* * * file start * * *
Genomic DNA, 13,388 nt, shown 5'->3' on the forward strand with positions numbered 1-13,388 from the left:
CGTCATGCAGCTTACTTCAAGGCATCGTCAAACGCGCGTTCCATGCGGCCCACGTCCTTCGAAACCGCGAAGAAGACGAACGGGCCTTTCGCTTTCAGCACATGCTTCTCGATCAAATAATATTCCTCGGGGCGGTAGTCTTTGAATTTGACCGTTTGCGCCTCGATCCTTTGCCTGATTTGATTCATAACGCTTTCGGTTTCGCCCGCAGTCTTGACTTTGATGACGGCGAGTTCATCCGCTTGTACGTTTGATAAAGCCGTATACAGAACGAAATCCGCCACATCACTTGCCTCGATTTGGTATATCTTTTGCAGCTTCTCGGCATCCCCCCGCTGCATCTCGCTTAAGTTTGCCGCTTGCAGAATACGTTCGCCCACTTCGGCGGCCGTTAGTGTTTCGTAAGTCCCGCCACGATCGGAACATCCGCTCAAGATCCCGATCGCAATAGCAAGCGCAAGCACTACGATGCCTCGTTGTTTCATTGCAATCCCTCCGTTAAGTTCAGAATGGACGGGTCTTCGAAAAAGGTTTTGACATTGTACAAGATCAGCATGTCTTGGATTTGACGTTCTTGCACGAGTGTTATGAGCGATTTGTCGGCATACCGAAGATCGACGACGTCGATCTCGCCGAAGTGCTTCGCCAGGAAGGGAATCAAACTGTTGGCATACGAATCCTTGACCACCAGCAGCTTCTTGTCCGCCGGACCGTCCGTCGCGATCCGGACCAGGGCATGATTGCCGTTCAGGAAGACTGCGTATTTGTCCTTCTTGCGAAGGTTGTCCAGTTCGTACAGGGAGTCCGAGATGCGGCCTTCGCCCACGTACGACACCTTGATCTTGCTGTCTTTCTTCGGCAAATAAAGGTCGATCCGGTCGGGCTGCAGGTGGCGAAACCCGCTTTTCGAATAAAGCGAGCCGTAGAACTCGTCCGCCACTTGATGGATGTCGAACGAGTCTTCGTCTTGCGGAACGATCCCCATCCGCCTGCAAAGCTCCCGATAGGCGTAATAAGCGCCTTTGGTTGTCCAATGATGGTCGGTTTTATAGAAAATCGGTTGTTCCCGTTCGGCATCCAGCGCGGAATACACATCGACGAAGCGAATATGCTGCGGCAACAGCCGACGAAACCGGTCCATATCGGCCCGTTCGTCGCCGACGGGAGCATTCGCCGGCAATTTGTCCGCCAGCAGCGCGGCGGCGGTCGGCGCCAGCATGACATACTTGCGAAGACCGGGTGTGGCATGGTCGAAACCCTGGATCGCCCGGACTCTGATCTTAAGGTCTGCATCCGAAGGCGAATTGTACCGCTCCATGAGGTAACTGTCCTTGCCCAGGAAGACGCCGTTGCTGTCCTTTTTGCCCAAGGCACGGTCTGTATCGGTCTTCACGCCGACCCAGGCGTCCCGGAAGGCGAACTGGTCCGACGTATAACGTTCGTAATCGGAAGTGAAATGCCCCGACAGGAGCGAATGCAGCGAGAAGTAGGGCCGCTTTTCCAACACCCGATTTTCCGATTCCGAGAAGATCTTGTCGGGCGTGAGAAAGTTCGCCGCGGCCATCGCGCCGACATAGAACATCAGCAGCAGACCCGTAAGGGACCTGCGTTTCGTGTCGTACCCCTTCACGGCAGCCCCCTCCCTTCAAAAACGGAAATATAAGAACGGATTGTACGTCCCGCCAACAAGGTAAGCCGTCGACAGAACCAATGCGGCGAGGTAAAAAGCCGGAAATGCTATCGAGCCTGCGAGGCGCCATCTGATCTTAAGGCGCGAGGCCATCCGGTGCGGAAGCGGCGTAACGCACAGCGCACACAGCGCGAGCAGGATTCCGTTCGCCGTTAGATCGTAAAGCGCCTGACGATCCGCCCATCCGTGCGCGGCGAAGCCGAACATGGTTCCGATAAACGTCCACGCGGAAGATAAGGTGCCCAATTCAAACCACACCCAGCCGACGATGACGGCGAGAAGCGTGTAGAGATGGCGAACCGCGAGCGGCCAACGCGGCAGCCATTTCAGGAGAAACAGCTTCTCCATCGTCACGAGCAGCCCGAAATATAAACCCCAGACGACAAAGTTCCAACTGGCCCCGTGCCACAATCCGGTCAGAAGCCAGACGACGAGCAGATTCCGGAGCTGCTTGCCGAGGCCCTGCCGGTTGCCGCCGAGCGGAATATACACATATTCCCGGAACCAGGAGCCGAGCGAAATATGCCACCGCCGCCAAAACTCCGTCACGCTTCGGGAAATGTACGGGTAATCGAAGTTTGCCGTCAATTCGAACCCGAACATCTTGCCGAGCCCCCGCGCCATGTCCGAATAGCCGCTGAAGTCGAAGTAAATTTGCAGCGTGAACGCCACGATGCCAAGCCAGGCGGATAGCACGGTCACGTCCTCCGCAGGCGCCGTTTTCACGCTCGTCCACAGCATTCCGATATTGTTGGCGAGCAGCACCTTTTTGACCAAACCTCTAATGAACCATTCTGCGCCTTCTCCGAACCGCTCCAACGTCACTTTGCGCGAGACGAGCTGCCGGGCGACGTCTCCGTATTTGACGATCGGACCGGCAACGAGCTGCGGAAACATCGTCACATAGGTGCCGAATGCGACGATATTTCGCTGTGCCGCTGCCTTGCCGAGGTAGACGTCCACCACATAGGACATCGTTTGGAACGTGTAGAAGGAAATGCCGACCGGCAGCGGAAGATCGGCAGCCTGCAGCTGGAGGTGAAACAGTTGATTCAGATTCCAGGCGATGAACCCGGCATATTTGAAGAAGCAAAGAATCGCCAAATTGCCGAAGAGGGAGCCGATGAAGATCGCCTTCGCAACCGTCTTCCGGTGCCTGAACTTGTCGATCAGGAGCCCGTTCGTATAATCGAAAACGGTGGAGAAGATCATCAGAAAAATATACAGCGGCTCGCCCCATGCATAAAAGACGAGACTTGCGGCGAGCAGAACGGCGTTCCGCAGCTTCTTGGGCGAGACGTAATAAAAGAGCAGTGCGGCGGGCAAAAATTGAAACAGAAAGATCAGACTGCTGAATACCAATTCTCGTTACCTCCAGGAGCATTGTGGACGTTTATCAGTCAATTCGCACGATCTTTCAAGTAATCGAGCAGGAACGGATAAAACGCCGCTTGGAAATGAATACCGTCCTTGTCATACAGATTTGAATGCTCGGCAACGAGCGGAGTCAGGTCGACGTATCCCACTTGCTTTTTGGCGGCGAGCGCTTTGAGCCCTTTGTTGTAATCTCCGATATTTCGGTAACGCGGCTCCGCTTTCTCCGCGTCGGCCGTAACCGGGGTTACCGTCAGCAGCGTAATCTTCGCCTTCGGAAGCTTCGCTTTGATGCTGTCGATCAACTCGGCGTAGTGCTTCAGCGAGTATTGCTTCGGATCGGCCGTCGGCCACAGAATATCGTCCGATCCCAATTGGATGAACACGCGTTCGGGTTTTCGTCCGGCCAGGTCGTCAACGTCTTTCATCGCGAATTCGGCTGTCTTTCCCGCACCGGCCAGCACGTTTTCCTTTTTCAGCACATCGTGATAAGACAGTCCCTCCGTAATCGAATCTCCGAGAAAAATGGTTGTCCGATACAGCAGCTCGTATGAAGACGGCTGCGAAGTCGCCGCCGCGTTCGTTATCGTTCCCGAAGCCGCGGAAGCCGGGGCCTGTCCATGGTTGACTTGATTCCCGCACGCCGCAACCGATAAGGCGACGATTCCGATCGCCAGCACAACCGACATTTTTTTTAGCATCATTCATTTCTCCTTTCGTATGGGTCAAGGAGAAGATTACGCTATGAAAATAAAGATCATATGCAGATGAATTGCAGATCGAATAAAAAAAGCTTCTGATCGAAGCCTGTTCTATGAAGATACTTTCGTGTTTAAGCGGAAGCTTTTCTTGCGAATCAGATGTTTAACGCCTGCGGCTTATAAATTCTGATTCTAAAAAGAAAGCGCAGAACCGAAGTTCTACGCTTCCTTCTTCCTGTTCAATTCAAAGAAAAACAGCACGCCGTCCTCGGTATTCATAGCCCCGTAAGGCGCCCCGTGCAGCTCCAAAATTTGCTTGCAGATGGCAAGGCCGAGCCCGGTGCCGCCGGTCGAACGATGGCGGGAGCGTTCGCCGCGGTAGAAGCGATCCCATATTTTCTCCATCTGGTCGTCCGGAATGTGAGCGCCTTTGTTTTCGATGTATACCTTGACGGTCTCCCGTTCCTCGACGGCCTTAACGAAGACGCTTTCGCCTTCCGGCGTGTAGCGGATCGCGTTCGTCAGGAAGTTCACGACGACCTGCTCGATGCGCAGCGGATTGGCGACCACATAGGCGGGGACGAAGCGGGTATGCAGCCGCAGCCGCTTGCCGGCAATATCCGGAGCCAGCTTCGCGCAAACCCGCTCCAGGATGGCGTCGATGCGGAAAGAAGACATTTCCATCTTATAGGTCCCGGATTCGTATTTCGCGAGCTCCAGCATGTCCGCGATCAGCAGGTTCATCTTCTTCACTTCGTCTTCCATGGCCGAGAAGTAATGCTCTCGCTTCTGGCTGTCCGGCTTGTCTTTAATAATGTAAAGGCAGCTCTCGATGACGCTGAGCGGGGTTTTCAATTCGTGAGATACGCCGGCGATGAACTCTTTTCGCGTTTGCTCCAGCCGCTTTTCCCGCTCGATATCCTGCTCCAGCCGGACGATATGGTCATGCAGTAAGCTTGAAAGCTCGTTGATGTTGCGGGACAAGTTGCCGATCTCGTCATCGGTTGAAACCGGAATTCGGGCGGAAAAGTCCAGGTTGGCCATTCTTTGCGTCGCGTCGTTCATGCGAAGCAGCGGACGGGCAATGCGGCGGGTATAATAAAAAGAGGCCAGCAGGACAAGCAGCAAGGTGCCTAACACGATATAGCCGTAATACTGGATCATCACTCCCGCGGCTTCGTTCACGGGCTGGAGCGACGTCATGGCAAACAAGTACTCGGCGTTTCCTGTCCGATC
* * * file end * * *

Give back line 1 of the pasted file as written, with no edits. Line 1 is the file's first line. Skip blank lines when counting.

Genomic DNA, 13,388 nt, shown 5'->3' on the forward strand with positions numbered 1-13,388 from the left: